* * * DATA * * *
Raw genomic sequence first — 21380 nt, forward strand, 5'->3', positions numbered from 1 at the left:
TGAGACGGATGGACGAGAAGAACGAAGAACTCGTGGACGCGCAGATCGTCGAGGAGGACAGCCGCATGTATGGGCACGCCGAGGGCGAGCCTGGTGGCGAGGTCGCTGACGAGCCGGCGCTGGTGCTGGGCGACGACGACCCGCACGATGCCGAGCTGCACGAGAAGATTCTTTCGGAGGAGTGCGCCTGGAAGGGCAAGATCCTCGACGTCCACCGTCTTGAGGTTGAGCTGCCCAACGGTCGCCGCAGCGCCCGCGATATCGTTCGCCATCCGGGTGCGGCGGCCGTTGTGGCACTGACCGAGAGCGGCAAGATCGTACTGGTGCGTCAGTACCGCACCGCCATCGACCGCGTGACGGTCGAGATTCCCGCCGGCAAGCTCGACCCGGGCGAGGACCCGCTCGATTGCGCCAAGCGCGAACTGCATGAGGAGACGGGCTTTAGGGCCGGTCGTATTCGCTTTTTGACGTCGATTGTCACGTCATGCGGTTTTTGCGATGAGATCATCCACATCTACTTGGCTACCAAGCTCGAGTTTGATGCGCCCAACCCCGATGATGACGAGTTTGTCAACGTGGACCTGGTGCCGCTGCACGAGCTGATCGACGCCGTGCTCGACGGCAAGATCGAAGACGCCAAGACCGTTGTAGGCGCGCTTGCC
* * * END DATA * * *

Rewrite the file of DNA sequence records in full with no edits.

Raw genomic sequence first — 21380 nt, forward strand, 5'->3', positions numbered from 1 at the left:
TGAGACGGATGGACGAGAAGAACGAAGAACTCGTGGACGCGCAGATCGTCGAGGAGGACAGCCGCATGTATGGGCACGCCGAGGGCGAGCCTGGTGGCGAGGTCGCTGACGAGCCGGCGCTGGTGCTGGGCGACGACGACCCGCACGATGCCGAGCTGCACGAGAAGATTCTTTCGGAGGAGTGCGCCTGGAAGGGCAAGATCCTCGACGTCCACCGTCTTGAGGTTGAGCTGCCCAACGGTCGCCGCAGCGCCCGCGATATCGTTCGCCATCCGGGTGCGGCGGCCGTTGTGGCACTGACCGAGAGCGGCAAGATCGTACTGGTGCGTCAGTACCGCACCGCCATCGACCGCGTGACGGTCGAGATTCCCGCCGGCAAGCTCGACCCGGGCGAGGACCCGCTCGATTGCGCCAAGCGCGAACTGCATGAGGAGACGGGCTTTAGGGCCGGTCGTATTCGCTTTTTGACGTCGATTGTCACGTCATGCGGTTTTTGCGATGAGATCATCCACATCTACTTGGCTACCAAGCTCGAGTTTGATGCGCCCAACCCCGATGATGACGAGTTTGTCAACGTGGACCTGGTGCCGCTGCACGAGCTGATCGACGCCGTGCTCGACGGCAAGATCGAAGACGCCAAGACCGTTGTAGGCGCGCTTGCC